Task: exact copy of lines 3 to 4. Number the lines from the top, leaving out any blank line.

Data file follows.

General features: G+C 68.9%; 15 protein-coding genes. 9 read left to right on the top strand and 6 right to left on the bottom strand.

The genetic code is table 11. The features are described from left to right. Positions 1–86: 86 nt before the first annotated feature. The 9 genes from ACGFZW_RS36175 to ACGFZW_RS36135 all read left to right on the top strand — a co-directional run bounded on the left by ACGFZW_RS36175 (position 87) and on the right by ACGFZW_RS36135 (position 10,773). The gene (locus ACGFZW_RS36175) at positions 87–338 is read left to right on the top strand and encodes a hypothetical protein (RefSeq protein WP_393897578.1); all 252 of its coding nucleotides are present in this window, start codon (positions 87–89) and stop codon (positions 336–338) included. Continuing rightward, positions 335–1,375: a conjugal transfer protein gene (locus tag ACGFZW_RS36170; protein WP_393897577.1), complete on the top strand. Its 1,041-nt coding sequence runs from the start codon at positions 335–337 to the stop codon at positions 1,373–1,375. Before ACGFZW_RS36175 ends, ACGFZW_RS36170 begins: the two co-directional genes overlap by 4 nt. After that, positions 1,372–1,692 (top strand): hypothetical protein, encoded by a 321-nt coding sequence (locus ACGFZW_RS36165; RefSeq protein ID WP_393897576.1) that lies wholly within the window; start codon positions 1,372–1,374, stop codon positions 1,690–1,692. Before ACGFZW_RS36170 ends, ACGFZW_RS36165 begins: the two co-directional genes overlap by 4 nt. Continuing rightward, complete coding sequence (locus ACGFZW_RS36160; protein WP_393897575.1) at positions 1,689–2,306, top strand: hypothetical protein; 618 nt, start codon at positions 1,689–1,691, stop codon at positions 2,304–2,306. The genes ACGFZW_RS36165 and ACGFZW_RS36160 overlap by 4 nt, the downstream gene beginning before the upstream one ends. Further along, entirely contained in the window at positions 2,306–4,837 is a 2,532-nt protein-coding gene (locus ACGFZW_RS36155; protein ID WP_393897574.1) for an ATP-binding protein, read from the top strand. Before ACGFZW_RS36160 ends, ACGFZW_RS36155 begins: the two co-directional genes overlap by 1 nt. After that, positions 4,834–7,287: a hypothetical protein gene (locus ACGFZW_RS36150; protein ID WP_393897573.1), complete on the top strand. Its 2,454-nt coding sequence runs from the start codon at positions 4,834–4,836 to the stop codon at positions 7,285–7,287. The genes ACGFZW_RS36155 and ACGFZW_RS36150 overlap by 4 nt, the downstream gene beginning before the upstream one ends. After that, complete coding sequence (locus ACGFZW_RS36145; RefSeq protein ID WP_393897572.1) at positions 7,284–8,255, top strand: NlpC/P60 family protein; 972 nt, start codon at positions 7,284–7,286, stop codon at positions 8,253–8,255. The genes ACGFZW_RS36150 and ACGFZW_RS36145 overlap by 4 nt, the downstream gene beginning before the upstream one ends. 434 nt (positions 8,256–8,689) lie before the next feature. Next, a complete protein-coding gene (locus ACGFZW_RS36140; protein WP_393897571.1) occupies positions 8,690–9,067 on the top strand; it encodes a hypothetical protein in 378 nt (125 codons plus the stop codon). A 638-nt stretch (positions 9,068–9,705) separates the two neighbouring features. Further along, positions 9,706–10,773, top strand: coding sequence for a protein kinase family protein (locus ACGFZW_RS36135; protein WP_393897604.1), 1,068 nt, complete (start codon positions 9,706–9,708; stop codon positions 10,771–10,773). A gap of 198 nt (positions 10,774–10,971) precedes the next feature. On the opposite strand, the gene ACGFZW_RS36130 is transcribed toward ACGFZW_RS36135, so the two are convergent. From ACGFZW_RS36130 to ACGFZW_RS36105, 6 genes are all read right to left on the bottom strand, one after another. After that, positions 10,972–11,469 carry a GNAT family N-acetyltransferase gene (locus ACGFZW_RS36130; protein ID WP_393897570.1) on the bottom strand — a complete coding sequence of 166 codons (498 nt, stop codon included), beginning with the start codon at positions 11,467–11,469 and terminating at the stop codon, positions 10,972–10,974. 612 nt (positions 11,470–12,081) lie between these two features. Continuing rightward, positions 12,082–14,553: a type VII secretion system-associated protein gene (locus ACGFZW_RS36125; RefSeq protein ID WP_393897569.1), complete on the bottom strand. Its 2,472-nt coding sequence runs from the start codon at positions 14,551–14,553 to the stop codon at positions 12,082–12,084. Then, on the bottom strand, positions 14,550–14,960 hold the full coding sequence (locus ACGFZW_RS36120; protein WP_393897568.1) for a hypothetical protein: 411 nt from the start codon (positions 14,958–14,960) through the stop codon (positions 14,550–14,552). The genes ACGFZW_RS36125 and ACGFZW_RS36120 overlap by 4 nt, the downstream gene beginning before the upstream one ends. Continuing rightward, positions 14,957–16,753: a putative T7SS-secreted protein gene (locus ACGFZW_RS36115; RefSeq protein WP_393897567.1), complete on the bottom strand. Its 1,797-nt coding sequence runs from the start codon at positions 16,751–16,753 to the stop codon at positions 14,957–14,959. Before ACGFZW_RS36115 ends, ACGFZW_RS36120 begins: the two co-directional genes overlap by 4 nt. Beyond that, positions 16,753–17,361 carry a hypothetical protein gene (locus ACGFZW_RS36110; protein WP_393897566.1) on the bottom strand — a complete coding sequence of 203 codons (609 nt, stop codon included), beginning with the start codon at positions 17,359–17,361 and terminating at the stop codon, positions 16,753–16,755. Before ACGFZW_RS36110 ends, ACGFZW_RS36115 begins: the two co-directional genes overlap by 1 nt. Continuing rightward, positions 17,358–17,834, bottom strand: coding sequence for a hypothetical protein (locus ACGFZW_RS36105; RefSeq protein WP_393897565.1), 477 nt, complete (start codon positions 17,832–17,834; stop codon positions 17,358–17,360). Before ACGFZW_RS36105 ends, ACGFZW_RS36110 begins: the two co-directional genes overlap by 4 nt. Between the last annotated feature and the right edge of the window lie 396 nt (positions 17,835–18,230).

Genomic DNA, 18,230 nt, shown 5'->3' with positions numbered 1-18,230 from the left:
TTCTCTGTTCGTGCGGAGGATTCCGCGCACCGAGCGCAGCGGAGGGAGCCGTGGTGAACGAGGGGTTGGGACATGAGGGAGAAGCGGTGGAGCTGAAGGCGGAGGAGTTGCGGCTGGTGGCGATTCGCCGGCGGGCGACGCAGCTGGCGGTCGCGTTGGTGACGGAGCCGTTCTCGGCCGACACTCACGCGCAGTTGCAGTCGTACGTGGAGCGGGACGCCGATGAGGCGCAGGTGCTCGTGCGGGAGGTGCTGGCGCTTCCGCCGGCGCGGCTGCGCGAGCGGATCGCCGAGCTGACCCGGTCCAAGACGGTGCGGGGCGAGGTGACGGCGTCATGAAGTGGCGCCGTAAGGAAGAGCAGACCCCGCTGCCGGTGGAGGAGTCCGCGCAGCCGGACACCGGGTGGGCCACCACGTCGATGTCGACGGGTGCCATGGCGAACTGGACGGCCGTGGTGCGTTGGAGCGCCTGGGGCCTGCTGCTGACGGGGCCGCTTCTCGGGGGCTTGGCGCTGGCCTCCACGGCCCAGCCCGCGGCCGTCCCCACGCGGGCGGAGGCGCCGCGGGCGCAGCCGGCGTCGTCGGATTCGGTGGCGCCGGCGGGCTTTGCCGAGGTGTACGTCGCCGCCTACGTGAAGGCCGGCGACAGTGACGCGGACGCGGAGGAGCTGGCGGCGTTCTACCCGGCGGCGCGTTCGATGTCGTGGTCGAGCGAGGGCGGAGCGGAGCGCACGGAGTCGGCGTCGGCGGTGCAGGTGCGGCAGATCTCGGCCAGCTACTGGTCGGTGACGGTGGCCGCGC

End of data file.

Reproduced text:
Genomic DNA, 18,230 nt, shown 5'->3' with positions numbered 1-18,230 from the left:
TTCTCTGTTCGTGCGGAGGATTCCGCGCACCGAGCGCAGCGGAGGGAGCCGTGGTGAACGAGGGGTTGGGACATGAGGGAGAAGCGGTGGAGCTGAAGGCGGAGGAGTTGCGGCTGGTGGCGATTCGCCGGCGGGCGACGCAGCTGGCGGTCGCGTTGGTGACGGAGCCGTTCTCGGCCGACACTCACGCGCAGTTGCAGTCGTACGTGGAGCGGGACGCCGATGAGGCGCAGGTGCTCGTGCGGGAGGTGCTGGCGCTTCCGCCGGCGCGGCTGCGCGAGCGGATCGCCGAGCTGACCCGGTCCAAGACGGTGCGGGGCGAGGTGACGGCGTCATGAAGTGGCGCCGTAAGGAAGAGCAGACCCCGCTGCCGGTGGAGGAGTCCGCGCAGCCGGACACCGGGTGGGCCACCACGTCGATGTCGACGGGTGCCATGGCGAACTGGACGGCCGTGGTGCGTTGGAGCGCCTGGGGCCTGCTGCTGACGGGGCCGCTTCTCGGGGGCTTGGCGCTGGCCTCCACGGCCCAGCCCGCGGCCGTCCCCACGCGGGCGGAGGCGCCGCGGGCGCAGCCGGCGTCGTCGGATTCGGTGGCGCCGGCGGGCTTTGCCGAGGTGTACGTCGCCGCCTACGTGAAGGCCGGCGACAGTGACGCGGACGCGGAGGAGCTGGCGGCGTTCTACCCGGCGGCGCGTTCGATGTCGTGGTCGAGCGAGGGCGGAGCGGAGCGCACGGAGTCGGCGTCGGCGGTGCAGGTGCGGCAGATCTCGGCCAGCTACTGGTCGGTGACGGTGGCCGCGC